nandine camberwell

Review: Nandine, Camberwell

Review: Nandine, Camberwell

Understated charm and uber-delicious food.

My companion and I arrived in Camberwell at brunchtime, sun high in the sky. Nandine wasn’t exactly busy yet – but it was buzzing (and thankfully, not scorching hot for brunch al fresco). Sunny, quaint and lively – all wood and painted brick walls – it really looked like a perfect, if a tad unassuming, place to tuck in Saturday brunch. 

Nandine has a moving story behind its creation, back in 2016: the founder Pary Baban first arrived in the UK from Kurdistan in 1995 after being displaced from her home under the rule of Saddam Hussein. She travelled through different parts of the region and finally created a diary of the amazing variety of Kurdish food and different cooking techniques. She still uses this diary in her kitchen today.  

I went for the Kurdish Breakfast accompanied by a tea-based punch – the dish far more creative than the name. Two types of cheese, honeycomb, tahini syrup and a fresh ‘shepherd’s salad’. All in all, a mouth-watering combo of sweet and savoury, and wonderfully colourful too. My friend opted for Basirlmay Bayenjan in its vegan glory – slow-cooked aubergine and chickpeas in a rich tomato sauce served with copious amounts of delicious, fresh-out-of-the-oven bread.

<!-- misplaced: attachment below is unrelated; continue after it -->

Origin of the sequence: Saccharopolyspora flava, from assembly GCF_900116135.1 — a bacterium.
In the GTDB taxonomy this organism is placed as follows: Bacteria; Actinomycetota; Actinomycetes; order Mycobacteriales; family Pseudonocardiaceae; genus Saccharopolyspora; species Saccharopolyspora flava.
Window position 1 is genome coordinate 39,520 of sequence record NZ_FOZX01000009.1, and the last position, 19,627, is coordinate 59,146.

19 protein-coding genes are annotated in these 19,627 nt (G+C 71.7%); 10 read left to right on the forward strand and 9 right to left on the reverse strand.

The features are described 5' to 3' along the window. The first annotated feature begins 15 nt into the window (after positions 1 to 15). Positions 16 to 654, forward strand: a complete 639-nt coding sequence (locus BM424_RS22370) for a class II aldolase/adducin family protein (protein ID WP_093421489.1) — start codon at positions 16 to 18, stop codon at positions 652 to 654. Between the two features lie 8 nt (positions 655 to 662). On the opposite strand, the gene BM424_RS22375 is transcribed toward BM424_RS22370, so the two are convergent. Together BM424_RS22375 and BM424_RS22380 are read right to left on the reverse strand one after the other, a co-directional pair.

The portions are generous but do try save some space for the dessert. We let ourselves go a tiny bit and I can hardly recall anything in my life I’d regret less. The baklava was as good as it gets – sweet, crispy crowns of filo pastry drenched in honey and sugar syrup and adorned with crushed rose petals, they were absolutely perfect: not too hard, not too soft, not too chewy and not too flaky. Just. Ideal. Belachuck – candied butternut squash served with ice cream – is a unique idea and literally melted in the mouth. And the halvas were heavenly.  

There really were no flaws (the cocktail could have been bigger? If it sounds like grasping on straws, it’s because it is). Pary Baban and her crew know how to tell their story on a plate. And it doesn’t even cost a fortune. Just – go – and give it a try.  

 All images credit: Nic Crilly-Hargrave